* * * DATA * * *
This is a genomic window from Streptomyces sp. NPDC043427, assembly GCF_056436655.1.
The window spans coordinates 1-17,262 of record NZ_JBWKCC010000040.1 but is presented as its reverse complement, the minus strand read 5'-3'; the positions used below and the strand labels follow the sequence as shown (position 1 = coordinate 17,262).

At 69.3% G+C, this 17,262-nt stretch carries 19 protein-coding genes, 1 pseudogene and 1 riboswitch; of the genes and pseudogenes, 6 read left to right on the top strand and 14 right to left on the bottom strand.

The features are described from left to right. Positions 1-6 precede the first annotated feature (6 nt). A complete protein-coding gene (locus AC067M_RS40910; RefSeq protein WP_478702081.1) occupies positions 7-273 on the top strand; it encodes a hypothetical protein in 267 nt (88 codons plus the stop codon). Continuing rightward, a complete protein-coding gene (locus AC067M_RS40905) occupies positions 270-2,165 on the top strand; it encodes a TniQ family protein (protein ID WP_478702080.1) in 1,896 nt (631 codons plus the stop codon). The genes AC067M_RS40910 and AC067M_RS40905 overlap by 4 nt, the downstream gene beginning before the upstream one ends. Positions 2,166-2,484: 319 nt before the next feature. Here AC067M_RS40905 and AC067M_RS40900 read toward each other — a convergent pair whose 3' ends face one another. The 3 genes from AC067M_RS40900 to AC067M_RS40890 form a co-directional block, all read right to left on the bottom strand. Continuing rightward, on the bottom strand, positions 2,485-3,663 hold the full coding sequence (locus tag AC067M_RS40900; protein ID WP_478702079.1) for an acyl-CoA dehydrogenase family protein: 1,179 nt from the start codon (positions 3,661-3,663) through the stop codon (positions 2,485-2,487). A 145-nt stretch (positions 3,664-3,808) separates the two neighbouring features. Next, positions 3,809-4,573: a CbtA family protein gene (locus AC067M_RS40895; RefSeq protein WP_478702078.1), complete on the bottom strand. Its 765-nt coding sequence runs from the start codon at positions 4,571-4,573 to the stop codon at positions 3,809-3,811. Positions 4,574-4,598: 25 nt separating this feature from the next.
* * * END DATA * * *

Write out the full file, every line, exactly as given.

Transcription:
This is a genomic window from Streptomyces sp. NPDC043427, assembly GCF_056436655.1.
The window spans coordinates 1-17,262 of record NZ_JBWKCC010000040.1 but is presented as its reverse complement, the minus strand read 5'-3'; the positions used below and the strand labels follow the sequence as shown (position 1 = coordinate 17,262).

At 69.3% G+C, this 17,262-nt stretch carries 19 protein-coding genes, 1 pseudogene and 1 riboswitch; of the genes and pseudogenes, 6 read left to right on the top strand and 14 right to left on the bottom strand.

The features are described from left to right. Positions 1-6 precede the first annotated feature (6 nt). A complete protein-coding gene (locus AC067M_RS40910; RefSeq protein WP_478702081.1) occupies positions 7-273 on the top strand; it encodes a hypothetical protein in 267 nt (88 codons plus the stop codon). Continuing rightward, a complete protein-coding gene (locus AC067M_RS40905) occupies positions 270-2,165 on the top strand; it encodes a TniQ family protein (protein ID WP_478702080.1) in 1,896 nt (631 codons plus the stop codon). The genes AC067M_RS40910 and AC067M_RS40905 overlap by 4 nt, the downstream gene beginning before the upstream one ends. Positions 2,166-2,484: 319 nt before the next feature. Here AC067M_RS40905 and AC067M_RS40900 read toward each other — a convergent pair whose 3' ends face one another. The 3 genes from AC067M_RS40900 to AC067M_RS40890 form a co-directional block, all read right to left on the bottom strand. Continuing rightward, on the bottom strand, positions 2,485-3,663 hold the full coding sequence (locus tag AC067M_RS40900; protein ID WP_478702079.1) for an acyl-CoA dehydrogenase family protein: 1,179 nt from the start codon (positions 3,661-3,663) through the stop codon (positions 2,485-2,487). A 145-nt stretch (positions 3,664-3,808) separates the two neighbouring features. Next, positions 3,809-4,573: a CbtA family protein gene (locus AC067M_RS40895; RefSeq protein WP_478702078.1), complete on the bottom strand. Its 765-nt coding sequence runs from the start codon at positions 4,571-4,573 to the stop codon at positions 3,809-3,811. Positions 4,574-4,598: 25 nt separating this feature from the next.